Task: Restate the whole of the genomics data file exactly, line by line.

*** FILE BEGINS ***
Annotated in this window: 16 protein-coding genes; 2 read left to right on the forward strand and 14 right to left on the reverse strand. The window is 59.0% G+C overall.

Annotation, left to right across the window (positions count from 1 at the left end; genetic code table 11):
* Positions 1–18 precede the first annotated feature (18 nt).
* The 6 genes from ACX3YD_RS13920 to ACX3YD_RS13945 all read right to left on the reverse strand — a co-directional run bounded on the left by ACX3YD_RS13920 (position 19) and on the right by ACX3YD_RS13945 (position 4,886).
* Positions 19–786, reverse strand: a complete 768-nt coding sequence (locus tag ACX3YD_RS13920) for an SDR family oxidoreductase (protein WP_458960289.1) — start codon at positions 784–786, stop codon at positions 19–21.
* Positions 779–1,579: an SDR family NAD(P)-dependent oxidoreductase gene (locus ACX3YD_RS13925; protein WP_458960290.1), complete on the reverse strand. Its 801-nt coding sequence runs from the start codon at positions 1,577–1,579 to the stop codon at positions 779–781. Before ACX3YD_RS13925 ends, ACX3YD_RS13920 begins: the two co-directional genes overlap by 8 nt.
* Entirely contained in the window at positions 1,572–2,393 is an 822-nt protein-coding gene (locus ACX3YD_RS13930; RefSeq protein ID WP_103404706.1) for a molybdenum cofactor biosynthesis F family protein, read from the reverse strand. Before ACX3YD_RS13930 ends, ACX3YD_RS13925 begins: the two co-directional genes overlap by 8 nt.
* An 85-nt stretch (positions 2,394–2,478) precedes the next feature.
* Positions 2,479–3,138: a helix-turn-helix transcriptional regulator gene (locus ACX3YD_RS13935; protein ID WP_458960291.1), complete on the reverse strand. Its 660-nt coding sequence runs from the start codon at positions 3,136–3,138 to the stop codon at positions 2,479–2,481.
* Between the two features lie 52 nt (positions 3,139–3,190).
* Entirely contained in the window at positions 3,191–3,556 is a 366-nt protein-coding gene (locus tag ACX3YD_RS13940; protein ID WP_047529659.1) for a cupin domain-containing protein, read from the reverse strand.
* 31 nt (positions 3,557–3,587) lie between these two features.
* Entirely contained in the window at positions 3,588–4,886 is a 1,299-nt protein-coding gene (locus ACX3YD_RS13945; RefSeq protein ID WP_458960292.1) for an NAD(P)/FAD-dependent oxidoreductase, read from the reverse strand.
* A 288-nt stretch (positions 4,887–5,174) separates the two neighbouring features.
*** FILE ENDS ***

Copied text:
Annotated in this window: 16 protein-coding genes; 2 read left to right on the forward strand and 14 right to left on the reverse strand. The window is 59.0% G+C overall.

Annotation, left to right across the window (positions count from 1 at the left end; genetic code table 11):
* Positions 1–18 precede the first annotated feature (18 nt).
* The 6 genes from ACX3YD_RS13920 to ACX3YD_RS13945 all read right to left on the reverse strand — a co-directional run bounded on the left by ACX3YD_RS13920 (position 19) and on the right by ACX3YD_RS13945 (position 4,886).
* Positions 19–786, reverse strand: a complete 768-nt coding sequence (locus tag ACX3YD_RS13920) for an SDR family oxidoreductase (protein WP_458960289.1) — start codon at positions 784–786, stop codon at positions 19–21.
* Positions 779–1,579: an SDR family NAD(P)-dependent oxidoreductase gene (locus ACX3YD_RS13925; protein WP_458960290.1), complete on the reverse strand. Its 801-nt coding sequence runs from the start codon at positions 1,577–1,579 to the stop codon at positions 779–781. Before ACX3YD_RS13925 ends, ACX3YD_RS13920 begins: the two co-directional genes overlap by 8 nt.
* Entirely contained in the window at positions 1,572–2,393 is an 822-nt protein-coding gene (locus ACX3YD_RS13930; RefSeq protein ID WP_103404706.1) for a molybdenum cofactor biosynthesis F family protein, read from the reverse strand. Before ACX3YD_RS13930 ends, ACX3YD_RS13925 begins: the two co-directional genes overlap by 8 nt.
* An 85-nt stretch (positions 2,394–2,478) precedes the next feature.
* Positions 2,479–3,138: a helix-turn-helix transcriptional regulator gene (locus ACX3YD_RS13935; protein ID WP_458960291.1), complete on the reverse strand. Its 660-nt coding sequence runs from the start codon at positions 3,136–3,138 to the stop codon at positions 2,479–2,481.
* Between the two features lie 52 nt (positions 3,139–3,190).
* Entirely contained in the window at positions 3,191–3,556 is a 366-nt protein-coding gene (locus tag ACX3YD_RS13940; protein ID WP_047529659.1) for a cupin domain-containing protein, read from the reverse strand.
* 31 nt (positions 3,557–3,587) lie between these two features.
* Entirely contained in the window at positions 3,588–4,886 is a 1,299-nt protein-coding gene (locus ACX3YD_RS13945; RefSeq protein ID WP_458960292.1) for an NAD(P)/FAD-dependent oxidoreductase, read from the reverse strand.
* A 288-nt stretch (positions 4,887–5,174) separates the two neighbouring features.